- The Washington Times - Wednesday, June 8, 2005

FRANKFURT, Germany (Agence France-Presse) — The United States and the 12-country eurozone must take the blame for the falling dollar and not try to pass the buck to China and other Asian economies, a top official of the People’s Bank of China said yesterday.

Ma Delun, deputy director of the State Administration of Foreign Exchange, told a conference organized by the International Monetary Fund (IMF) and the Bundesbank that it was up to countries with reserve currencies to keep their bilateral exchange rates stable.

“It is fair to say that since the reserve currency-issuing countries have already enjoyed the privilege and benefit of issuing currencies in credit, they should shoulder the related responsibility of maintaining stable exchange rates among themselves,” Mr. Ma said.

The central banker said it was wrong to expect emerging economies to bear part of the burden of the adjustment of global imbalances.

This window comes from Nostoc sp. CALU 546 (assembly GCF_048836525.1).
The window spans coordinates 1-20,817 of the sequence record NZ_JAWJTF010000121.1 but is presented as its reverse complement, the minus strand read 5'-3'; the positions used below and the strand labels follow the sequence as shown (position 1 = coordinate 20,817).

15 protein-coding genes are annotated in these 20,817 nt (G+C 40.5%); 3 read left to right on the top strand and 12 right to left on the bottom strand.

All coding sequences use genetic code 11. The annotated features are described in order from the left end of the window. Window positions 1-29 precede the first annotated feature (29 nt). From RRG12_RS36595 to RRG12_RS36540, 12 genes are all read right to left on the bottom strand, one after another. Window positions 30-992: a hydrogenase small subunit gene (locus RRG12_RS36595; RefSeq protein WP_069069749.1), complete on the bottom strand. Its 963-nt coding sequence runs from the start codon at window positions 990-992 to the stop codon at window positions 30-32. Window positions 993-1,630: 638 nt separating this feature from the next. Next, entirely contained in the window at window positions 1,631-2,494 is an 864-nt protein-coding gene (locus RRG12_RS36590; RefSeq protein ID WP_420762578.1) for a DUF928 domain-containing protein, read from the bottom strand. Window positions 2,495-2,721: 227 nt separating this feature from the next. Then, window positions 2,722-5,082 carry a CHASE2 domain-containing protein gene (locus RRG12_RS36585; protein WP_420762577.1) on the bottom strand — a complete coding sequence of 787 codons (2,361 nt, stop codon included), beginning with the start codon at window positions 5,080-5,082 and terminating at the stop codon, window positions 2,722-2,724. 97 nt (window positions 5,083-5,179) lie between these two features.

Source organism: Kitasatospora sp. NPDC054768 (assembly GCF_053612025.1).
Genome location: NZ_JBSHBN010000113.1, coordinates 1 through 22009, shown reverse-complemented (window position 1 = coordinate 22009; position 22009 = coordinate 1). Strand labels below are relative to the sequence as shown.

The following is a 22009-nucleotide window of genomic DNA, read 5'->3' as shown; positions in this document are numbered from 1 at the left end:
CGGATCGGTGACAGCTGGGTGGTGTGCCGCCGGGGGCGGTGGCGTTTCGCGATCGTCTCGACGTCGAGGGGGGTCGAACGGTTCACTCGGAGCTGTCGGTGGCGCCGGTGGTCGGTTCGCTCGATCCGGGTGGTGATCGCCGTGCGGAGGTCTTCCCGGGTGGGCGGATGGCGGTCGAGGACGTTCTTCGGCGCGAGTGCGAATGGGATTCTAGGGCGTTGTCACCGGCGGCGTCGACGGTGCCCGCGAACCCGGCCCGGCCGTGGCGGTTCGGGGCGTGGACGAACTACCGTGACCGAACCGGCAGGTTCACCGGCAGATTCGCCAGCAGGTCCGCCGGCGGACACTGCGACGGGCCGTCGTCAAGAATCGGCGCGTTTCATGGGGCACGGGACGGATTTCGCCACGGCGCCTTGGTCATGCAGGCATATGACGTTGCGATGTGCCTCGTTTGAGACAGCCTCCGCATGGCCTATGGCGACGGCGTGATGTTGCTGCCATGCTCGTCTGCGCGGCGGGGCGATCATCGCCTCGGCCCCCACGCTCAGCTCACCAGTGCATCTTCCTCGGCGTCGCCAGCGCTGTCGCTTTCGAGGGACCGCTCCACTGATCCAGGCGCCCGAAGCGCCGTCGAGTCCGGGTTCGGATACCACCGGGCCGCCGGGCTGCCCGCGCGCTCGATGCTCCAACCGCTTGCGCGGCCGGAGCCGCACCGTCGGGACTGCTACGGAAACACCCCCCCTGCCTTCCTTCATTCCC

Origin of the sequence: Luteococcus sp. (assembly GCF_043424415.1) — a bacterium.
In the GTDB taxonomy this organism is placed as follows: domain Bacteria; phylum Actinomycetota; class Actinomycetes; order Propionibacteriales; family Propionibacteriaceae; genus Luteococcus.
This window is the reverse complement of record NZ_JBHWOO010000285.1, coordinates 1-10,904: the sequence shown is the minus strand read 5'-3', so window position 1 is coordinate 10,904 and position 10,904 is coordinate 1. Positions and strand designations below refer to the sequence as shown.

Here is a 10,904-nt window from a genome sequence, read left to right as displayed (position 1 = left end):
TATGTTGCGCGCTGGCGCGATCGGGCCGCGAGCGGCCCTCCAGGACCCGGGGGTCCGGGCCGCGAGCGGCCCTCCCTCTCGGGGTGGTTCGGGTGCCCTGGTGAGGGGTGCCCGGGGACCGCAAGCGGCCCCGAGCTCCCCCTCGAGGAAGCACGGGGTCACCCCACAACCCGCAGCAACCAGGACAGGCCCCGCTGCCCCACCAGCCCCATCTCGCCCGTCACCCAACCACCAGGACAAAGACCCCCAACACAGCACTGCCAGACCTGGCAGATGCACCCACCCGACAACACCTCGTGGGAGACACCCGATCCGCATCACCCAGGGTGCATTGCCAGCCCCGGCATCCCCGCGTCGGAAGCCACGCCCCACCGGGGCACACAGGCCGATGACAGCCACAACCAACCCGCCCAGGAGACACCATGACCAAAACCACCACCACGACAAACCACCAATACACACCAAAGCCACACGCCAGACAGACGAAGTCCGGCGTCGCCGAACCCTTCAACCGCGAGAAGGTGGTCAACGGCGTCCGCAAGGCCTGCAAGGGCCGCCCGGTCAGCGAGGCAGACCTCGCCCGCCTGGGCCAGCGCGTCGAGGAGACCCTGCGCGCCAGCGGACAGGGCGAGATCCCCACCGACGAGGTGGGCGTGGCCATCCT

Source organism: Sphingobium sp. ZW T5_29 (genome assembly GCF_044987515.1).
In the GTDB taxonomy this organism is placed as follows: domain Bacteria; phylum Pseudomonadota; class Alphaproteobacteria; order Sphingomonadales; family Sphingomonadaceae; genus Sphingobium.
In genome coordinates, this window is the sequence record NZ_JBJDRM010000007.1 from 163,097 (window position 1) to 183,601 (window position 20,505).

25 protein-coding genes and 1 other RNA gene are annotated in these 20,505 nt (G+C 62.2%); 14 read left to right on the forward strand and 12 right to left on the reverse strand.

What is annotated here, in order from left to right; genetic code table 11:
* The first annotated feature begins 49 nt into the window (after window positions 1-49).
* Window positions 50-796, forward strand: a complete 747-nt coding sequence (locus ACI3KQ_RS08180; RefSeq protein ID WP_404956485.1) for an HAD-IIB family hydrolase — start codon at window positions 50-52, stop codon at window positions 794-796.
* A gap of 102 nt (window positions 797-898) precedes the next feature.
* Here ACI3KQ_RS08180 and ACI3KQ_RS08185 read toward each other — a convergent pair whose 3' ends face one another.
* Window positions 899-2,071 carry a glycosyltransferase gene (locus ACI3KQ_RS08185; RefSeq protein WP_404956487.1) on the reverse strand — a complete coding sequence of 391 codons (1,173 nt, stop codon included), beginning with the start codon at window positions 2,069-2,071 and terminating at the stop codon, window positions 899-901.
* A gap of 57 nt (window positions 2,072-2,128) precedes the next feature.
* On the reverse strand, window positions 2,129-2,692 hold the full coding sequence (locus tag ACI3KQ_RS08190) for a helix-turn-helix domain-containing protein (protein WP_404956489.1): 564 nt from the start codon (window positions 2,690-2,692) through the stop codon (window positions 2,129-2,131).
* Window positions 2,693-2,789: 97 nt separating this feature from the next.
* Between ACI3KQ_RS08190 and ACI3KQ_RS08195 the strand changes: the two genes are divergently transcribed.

The U.S. “has been asking some developing countries to shoulder the burden of adjustment of global imbalance. This is quite irrational,” he said.

He also said the United States may have issued more dollars than necessary to support the competitiveness of U.S. exporters, so it was responsible for the accumulation of dollar reserves by Asian central banks.

“In my opinion, the only reasonable answer is that too [many] U.S. dollars may have been issued,” he said.

Many of China’s trading partners think the yuan’s peg to the dollar gives Chinese exports an unfair advantage.

Earlier at the same conference, IMF chief Rodrigo Rato urged Asian economies, and China in particular, to revalue their currencies by letting them float more freely against the dollar.

“There is a need for Asian economies to adopt a more flexible exchange rate regime, for their own good,” Mr. Rato said.

But the IMF’s managing director said such a change would not necessarily lead to any profound economic changes immediately, echoing remarks made by Federal Reserve Chairman Alan Greenspan on Tuesday.

“Let’s not think that a correction in the exchange rate will have a huge impact on growth and savings,” Mr. Rato said.

China has tentatively signaled it was prepared to reform its exchange rate system, but has not given any timetable.

At the IMF conference yesterday, Mr. Ma reiterated that stance.

“We will reform our exchange rate mechanism. We are preparing for reform,” he said.


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